• Vladimir Horowitz (1946; revised version for solo piano. His performance of this arrangement at a 1951 concert in Carnegie Hall has been described as one of the greatest piano performances of all time; it was recorded for posterity)
  • Giuseppe Becce (1930; for piano trio)
  • Duke Ellington(date unknown; for big band)
  • Rudolf Wurthner (ca. 1954; for accordion orchestra; abridged version)
  • Ralph Burns (1957; for jazz orchestra)
  • Erik Leidzen (ca. 1960; for band)
  • Allyn Ferguson (ca. 1963; for jazz orchestra)
  • Mark Hindsley (ca. 1963; for band)
  • Dale Eymann (ca. 1965; for band; The Bogatyr Gates only)
  • B. Futerman (ca. 1968; Russian folk instruments orchestra, The Bogatyr Gates only)
  • Roger Boutry (ca. 1970; for band)
  • Emerson, Lake & Palmer (1971; rock group)
  • Harry van Hoof (ca. 1972; brass ensemble; The Bogatyr Gates only)
  • Isao Tomita (1975; for synthesizer)
  • Oskar Gottlieb Blarr (1976; for organ)
  • Elgar Howarth (ca. 1977; for brass ensemble)
  • Arthur Willis (1970s; for organ)
  • Dr. Keith Chapman (1970s; for the Wanamaker organ)
  • Günther Kaunzinger (1980; for organ)
  • Elgar Howarth (1981; for brass band)
  • Kazuhito Yamashita (1981; for classical guitar)
  • Reginald Haché (1982; for two pianos)
  • Henk de Vlieger (1984; for 14 percussion players, celesta and harp)
  • Arie Abbenes & Herman Jeurissen (ca. 1984; for carillon & band; The Bogatyr Gates only)
  • James Curnow (1985; for concert band; abridged version)
  • Jan Hala (ca. 1988; for guitar and pop orchestra; Baba-Yaga only)
  • Jean Guillou (ca. 1988; for organ)
  • Heinz Wallisch (ca. 1989; for two guitars)
  • Yuri Chernov (ca. 1991; for Russian folk instrument orchestra; The Bogatyr Gates only)
  • Gert van Keulen (1992; for band)
  • Hans Wilhelm Plate (1993; for 44 grand pianos and one prepared piano)
  • Jim Prime & Thom Hannum (ca. 1994; for brass quintet and band; abridged version)
  • Hans-Karsten Raecke (ca. 1994; for chorus, vocal soloists, synthesizers, brass and percussion)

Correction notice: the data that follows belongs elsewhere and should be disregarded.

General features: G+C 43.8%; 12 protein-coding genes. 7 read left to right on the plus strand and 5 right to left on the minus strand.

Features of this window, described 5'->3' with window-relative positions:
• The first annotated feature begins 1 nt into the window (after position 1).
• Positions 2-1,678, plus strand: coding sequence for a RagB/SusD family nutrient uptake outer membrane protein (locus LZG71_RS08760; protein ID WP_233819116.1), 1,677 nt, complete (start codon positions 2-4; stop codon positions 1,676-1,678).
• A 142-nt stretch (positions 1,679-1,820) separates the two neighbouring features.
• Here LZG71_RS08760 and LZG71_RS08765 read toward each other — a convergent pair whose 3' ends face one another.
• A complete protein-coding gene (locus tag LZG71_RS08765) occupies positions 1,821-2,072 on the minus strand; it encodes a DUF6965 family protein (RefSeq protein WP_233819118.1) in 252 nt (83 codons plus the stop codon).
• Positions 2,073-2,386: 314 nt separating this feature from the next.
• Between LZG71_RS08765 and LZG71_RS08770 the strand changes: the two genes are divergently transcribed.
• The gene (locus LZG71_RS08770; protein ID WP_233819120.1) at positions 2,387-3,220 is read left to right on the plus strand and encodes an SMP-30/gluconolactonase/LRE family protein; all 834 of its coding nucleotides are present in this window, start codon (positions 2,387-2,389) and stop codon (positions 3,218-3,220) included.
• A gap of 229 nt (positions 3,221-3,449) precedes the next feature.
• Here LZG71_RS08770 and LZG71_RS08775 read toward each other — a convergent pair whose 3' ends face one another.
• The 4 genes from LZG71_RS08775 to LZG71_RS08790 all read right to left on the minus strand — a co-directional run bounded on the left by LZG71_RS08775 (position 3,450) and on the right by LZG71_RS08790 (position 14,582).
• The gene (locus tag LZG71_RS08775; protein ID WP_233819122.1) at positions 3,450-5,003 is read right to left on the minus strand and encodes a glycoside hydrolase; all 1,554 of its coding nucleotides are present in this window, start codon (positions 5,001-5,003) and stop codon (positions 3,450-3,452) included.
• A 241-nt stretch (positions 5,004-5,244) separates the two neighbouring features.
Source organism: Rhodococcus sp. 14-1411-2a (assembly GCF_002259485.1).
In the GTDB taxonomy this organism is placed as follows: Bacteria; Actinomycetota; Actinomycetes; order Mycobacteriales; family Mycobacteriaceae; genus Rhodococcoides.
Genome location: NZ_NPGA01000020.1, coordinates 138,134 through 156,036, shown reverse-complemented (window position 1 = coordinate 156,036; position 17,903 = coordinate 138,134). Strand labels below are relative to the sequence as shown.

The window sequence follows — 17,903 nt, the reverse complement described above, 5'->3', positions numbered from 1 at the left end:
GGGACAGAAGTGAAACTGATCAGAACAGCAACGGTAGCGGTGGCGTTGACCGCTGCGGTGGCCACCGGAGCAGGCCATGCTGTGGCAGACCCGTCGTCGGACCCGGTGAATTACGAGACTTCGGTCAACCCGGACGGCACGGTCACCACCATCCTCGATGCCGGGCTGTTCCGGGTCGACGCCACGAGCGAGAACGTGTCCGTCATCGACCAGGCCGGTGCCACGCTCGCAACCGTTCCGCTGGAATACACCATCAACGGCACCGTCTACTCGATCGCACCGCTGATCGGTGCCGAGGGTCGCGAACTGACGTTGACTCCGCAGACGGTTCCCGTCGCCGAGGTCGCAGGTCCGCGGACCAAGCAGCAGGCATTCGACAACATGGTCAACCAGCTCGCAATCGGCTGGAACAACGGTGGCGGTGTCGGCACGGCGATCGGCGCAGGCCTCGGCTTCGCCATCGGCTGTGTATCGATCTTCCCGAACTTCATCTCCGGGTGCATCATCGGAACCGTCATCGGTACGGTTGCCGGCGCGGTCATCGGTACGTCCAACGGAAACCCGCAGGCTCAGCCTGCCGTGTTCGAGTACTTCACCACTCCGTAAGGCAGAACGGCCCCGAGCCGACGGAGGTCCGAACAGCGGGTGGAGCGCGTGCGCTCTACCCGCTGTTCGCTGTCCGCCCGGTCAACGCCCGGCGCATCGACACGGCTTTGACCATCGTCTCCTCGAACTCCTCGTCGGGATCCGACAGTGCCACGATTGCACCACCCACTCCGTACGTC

• Tangerine Dream (1994)
  • Trevor Parks (1994; for two pianos and wind band)
  • Elmar Rothe (1995; for three guitars)
  • Mekong Delta (1997; for metal band)
  • Joachim Linckelmann (ca. 1999 for wind quintet)
  • Vladimir Boyashov (ca. 2000 for Russian folk orchestra)
  • Tim Seddon (ca. 2002 two pianos)
  • Clare & Brent Fisher (2004; for jazz bigband)
  • Carl Simpson (2004; for wind orchestra)
  • Wayne Lytle, for the DVD Animusic 2 (2005; for synthesizer; Promenade + 3 movements)
  • Cameron Carpenter (2006, for organ)
  • Sergei V. Korschmin (2006; for brass ensemble)
  • David Aydelott (2006; for marching band)
  • Joseph Kreines (2006; for band, commissioned by the Timber Creek High School Wind Ensemble)
  • Ward Swingle (date unknown; for vocal ensemble, double bass and percussion; Limoges only)
  • John Boyd (date unknown; for band)
  • Vyacheslav Rozanov (date unknown; for bayan orchestra; The Old Castle only)
  • William Schmidt (date unknown; for saxophone choir);
  • Andres Segovia (date unknown; for guitar; The Old Castle only)
  • Elias Seppala (date unknown; for band)
  • Atsushi Sugahara (date unknown; for percussion ensemble)
  • Tohru Takahashi (date unknown; for band)
  • Simon Wright (date unknown; for band)
  • Akira Yodo (date unknown; for clarinet choir)
  • Michael Sweeney (date unknown; for band)
  • Dag Jensen (date unknown; for four bassoons and contrabassoon)
  • Massimo Gabba (2006; for organ)
  • Adam Berces (2007; for synthesizer - 'Pictures at an Exxhibition' album)
  • Nicholas Sprenger and Co-Arranger Carter Page (2007; for electric 7-String Guitar and electric 4-String Bass Guitar, Shortened versions of Promenade, The Old Castle, Bydlo and a reprise of Promenade in place of The Great Gate Of Kiev for the Experimental/Avant-Garde/Metal band KHAZM)
  • Mauricio Romero (2007; complete transcription for double bass alone)
  • Tony Matthews (2007; complete transcription for Brass Quintet)
  • Michael Allen (2000; for brass ensemble, recorded by the Burning River Brass)